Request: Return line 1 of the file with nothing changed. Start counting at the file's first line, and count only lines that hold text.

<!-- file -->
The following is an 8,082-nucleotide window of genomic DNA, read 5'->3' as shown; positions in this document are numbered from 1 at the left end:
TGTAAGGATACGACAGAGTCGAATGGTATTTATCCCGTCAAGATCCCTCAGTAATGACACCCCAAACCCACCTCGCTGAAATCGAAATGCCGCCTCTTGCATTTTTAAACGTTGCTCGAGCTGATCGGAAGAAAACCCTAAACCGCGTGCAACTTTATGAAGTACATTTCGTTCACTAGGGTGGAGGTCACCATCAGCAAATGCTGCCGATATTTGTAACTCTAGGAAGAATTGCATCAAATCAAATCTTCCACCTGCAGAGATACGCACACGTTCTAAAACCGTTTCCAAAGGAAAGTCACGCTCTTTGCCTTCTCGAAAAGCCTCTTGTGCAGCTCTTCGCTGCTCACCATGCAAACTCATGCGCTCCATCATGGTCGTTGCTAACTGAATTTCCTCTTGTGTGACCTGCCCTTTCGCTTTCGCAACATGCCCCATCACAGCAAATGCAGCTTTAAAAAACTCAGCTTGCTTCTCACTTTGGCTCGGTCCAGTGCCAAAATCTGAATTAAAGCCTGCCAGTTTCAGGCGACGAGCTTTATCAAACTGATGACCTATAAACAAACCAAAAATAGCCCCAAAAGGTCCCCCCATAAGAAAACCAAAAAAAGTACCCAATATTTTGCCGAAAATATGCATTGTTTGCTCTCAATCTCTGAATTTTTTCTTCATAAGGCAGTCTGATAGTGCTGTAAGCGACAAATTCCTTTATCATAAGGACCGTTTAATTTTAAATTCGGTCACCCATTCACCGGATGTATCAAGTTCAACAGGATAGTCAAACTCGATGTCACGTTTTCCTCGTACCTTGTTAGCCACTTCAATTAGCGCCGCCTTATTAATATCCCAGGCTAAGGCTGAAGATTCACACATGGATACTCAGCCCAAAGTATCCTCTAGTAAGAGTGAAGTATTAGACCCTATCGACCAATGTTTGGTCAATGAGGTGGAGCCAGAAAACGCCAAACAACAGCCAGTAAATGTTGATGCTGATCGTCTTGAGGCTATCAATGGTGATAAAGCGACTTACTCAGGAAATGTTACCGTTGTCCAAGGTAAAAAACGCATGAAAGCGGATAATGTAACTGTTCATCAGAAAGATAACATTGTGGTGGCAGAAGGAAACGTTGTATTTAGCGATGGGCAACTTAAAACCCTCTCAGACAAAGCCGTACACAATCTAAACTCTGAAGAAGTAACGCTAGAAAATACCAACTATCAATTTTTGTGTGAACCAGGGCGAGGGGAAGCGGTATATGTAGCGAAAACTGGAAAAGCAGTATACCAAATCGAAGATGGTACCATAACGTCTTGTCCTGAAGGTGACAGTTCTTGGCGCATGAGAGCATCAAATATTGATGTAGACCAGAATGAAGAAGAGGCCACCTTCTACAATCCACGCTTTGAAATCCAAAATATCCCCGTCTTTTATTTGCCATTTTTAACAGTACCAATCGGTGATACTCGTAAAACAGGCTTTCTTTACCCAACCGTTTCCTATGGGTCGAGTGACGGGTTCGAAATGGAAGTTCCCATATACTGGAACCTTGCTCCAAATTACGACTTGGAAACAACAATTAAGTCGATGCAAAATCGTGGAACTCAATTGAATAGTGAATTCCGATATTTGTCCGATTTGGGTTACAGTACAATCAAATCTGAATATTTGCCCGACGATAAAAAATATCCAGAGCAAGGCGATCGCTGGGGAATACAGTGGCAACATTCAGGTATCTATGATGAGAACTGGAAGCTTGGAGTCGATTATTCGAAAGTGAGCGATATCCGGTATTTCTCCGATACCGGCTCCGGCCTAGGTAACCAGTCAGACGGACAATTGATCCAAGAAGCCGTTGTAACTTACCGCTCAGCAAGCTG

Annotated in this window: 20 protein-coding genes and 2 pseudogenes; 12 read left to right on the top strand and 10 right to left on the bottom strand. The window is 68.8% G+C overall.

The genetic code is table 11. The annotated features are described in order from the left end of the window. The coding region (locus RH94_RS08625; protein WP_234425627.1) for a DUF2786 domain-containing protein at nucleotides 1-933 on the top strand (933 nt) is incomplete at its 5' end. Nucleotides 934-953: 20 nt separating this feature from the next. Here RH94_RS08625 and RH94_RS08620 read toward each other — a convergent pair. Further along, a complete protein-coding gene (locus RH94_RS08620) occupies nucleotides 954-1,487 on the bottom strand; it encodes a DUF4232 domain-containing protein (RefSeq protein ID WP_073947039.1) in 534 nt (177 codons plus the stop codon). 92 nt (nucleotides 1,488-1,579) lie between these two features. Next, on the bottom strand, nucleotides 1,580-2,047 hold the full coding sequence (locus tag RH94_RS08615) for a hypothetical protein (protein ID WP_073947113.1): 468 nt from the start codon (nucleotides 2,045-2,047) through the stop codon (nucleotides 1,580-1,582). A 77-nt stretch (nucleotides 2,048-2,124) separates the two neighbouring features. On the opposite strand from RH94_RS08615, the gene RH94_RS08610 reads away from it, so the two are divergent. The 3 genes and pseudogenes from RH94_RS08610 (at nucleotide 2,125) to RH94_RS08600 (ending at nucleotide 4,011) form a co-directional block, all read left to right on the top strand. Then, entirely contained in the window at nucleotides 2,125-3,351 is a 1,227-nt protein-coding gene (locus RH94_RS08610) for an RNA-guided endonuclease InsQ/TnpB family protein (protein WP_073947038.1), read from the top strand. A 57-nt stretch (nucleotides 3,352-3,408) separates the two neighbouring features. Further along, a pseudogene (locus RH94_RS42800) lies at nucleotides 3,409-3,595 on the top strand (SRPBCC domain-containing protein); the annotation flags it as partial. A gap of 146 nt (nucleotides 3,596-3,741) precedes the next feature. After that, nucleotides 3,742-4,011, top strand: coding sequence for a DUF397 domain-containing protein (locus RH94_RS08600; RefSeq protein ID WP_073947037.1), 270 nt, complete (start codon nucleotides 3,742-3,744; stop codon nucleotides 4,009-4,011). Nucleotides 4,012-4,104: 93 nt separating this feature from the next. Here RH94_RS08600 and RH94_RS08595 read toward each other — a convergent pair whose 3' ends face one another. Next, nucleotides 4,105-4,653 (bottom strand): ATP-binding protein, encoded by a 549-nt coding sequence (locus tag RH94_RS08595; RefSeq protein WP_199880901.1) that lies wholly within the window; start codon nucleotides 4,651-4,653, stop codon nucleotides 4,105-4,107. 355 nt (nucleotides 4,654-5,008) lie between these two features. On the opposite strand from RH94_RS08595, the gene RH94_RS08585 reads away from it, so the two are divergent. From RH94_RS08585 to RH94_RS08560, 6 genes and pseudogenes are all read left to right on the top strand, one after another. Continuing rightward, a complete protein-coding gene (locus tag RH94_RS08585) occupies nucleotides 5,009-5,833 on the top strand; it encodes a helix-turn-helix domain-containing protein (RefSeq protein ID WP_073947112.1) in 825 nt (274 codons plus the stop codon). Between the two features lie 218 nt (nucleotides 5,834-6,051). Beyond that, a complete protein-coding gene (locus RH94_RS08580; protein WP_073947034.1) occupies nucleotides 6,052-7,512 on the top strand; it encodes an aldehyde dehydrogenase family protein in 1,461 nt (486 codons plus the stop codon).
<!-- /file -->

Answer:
The following is an 8,082-nucleotide window of genomic DNA, read 5'->3' as shown; positions in this document are numbered from 1 at the left end: